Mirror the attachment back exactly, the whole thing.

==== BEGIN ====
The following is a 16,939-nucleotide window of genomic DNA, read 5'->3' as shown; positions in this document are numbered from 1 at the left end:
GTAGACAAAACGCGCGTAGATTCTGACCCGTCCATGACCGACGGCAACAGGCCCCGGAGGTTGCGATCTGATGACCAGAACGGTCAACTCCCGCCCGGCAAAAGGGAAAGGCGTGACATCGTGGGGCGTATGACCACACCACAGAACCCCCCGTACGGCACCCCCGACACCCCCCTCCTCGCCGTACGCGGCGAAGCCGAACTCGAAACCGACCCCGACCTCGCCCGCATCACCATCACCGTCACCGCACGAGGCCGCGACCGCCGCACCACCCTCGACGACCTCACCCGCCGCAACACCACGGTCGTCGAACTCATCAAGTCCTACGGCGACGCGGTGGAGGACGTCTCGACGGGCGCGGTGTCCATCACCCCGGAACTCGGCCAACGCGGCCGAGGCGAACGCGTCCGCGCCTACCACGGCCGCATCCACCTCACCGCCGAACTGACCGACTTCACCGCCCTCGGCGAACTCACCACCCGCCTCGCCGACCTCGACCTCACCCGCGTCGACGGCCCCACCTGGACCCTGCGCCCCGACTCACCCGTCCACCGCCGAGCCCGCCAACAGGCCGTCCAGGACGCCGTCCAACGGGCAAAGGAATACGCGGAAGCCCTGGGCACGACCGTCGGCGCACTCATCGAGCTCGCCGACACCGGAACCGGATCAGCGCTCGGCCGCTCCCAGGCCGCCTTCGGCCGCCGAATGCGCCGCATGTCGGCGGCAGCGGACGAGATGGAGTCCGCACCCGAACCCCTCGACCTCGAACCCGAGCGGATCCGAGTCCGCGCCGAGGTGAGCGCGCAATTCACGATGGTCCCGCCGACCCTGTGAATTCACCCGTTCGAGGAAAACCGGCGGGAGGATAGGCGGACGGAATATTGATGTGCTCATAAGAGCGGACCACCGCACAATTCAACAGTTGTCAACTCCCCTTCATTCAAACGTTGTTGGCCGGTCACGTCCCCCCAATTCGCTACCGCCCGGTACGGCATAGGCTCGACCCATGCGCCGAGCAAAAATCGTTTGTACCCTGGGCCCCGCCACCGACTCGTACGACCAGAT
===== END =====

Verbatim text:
The following is a 16,939-nucleotide window of genomic DNA, read 5'->3' as shown; positions in this document are numbered from 1 at the left end:
GTAGACAAAACGCGCGTAGATTCTGACCCGTCCATGACCGACGGCAACAGGCCCCGGAGGTTGCGATCTGATGACCAGAACGGTCAACTCCCGCCCGGCAAAAGGGAAAGGCGTGACATCGTGGGGCGTATGACCACACCACAGAACCCCCCGTACGGCACCCCCGACACCCCCCTCCTCGCCGTACGCGGCGAAGCCGAACTCGAAACCGACCCCGACCTCGCCCGCATCACCATCACCGTCACCGCACGAGGCCGCGACCGCCGCACCACCCTCGACGACCTCACCCGCCGCAACACCACGGTCGTCGAACTCATCAAGTCCTACGGCGACGCGGTGGAGGACGTCTCGACGGGCGCGGTGTCCATCACCCCGGAACTCGGCCAACGCGGCCGAGGCGAACGCGTCCGCGCCTACCACGGCCGCATCCACCTCACCGCCGAACTGACCGACTTCACCGCCCTCGGCGAACTCACCACCCGCCTCGCCGACCTCGACCTCACCCGCGTCGACGGCCCCACCTGGACCCTGCGCCCCGACTCACCCGTCCACCGCCGAGCCCGCCAACAGGCCGTCCAGGACGCCGTCCAACGGGCAAAGGAATACGCGGAAGCCCTGGGCACGACCGTCGGCGCACTCATCGAGCTCGCCGACACCGGAACCGGATCAGCGCTCGGCCGCTCCCAGGCCGCCTTCGGCCGCCGAATGCGCCGCATGTCGGCGGCAGCGGACGAGATGGAGTCCGCACCCGAACCCCTCGACCTCGAACCCGAGCGGATCCGAGTCCGCGCCGAGGTGAGCGCGCAATTCACGATGGTCCCGCCGACCCTGTGAATTCACCCGTTCGAGGAAAACCGGCGGGAGGATAGGCGGACGGAATATTGATGTGCTCATAAGAGCGGACCACCGCACAATTCAACAGTTGTCAACTCCCCTTCATTCAAACGTTGTTGGCCGGTCACGTCCCCCCAATTCGCTACCGCCCGGTACGGCATAGGCTCGACCCATGCGCCGAGCAAAAATCGTTTGTACCCTGGGCCCCGCCACCGACTCGTACGACCAGAT